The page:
Josh Leo brought our attention to something he started thinking about recently: the use of the word “hobo” among kids. This started when he saw a video of kids reacting to the Ted Williams, the man who became famous after a video of him panhandling at an intersection and displaying his “golden voice” went viral. Josh was struck with the way the kids talk about individuals who become homeless and, in particular, the repeated use of “hobo” to describe him (they discuss Williams in the first 2 minutes):
Since one girl attributed her use of “hobo” to the TV show iCarly, Josh did a little searching and discovered that the show’s official website contains a set of photos of the cast dressed up for a Hobo Party, complete with captions that make fun of or trivialize poverty and homelessness, including this first one that refers to the store “C.J. Penniless”:
A quick google search turns up lots of images of and suggestions for throwing hobo parties (including a video of a “Hobo House Party,” in which four people in costume dance in a cardboard box). Now, my guess is a lot of people would argue that references to hobos today aren’t really about homelessness now, since it’s a term often associated with the Great Depression. Indeed, a lot of the hobo party sites I found referred to the Depression or suggested 1930s-type clothing. But the video of the kids’ reactions certainly shows that they don’t just see it as a term for people in the past; they clearly connect it to homeless people today.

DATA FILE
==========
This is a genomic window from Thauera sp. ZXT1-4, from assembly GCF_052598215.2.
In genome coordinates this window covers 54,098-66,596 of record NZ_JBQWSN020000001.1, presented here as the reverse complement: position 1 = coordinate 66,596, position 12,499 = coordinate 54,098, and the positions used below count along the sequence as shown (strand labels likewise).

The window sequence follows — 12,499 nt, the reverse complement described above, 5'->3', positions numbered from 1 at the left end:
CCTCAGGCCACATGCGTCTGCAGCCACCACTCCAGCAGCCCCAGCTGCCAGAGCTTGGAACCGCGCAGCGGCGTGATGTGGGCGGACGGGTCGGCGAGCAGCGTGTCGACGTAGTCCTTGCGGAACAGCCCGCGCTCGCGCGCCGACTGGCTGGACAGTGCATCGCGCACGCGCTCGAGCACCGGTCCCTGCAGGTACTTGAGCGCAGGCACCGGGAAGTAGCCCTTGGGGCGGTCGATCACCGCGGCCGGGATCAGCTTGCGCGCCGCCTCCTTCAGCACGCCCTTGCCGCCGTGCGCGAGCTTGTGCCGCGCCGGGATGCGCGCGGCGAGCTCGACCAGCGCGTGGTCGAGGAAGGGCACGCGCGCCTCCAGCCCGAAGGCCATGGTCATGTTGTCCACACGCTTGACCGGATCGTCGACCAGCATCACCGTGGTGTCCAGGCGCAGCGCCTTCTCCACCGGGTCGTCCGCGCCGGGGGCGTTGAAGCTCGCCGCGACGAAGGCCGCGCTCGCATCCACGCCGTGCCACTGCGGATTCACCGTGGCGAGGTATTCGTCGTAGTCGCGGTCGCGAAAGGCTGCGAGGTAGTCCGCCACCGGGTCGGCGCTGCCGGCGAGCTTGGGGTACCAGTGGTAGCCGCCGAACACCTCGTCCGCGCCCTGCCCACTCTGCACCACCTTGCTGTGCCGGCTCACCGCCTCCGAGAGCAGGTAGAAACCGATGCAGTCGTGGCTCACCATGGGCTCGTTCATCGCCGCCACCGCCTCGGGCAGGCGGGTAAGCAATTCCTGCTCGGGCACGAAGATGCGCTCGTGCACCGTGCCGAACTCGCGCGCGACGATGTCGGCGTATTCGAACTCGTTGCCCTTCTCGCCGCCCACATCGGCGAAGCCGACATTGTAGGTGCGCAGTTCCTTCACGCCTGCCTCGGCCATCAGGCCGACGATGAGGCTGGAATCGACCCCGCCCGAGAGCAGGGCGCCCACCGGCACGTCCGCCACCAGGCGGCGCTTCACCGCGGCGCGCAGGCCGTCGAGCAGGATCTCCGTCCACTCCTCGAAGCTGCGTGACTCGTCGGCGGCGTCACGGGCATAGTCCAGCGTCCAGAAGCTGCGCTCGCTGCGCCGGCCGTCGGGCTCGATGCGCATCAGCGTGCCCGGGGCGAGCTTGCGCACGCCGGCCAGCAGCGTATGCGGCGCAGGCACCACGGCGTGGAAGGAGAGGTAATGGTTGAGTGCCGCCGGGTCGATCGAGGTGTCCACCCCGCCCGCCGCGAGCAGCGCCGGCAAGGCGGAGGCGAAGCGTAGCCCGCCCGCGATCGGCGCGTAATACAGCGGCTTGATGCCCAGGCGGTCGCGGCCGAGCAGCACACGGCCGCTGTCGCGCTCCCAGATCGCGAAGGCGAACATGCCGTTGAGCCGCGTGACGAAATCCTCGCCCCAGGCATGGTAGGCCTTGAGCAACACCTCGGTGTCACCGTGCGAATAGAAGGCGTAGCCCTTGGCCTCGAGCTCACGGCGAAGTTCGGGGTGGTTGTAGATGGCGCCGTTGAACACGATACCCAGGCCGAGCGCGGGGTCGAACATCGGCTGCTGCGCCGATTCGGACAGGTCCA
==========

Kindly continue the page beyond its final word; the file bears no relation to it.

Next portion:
This trivialization of homelessness and poverty isn’t just on kids’ shows, though. It reminded me of a segment The Daily Show did recently about a news affiliate in Indianapolis that decided to see if any local homeless individuals could be the city’s own “golden-voice” (the segment starts at about 1:30 in):
Such a news story could humanize homeless individuals, of course. Instead, the news segment treats the two women as sources of entertainment whose value comes only from the possibility that they might surprise us by having a “hidden talent.” The idea that it would be shocking to find a homeless person with an amazing gift presumes that people who have skills or talents don’t become homeless, while also presenting the solution as very individualistic: if you’re the next Ted Williams, you can have a house and a job too!Gwen Sharp is an associate professor of sociology at Nevada State College. You can follow her on Twitter at @gwensharpnv.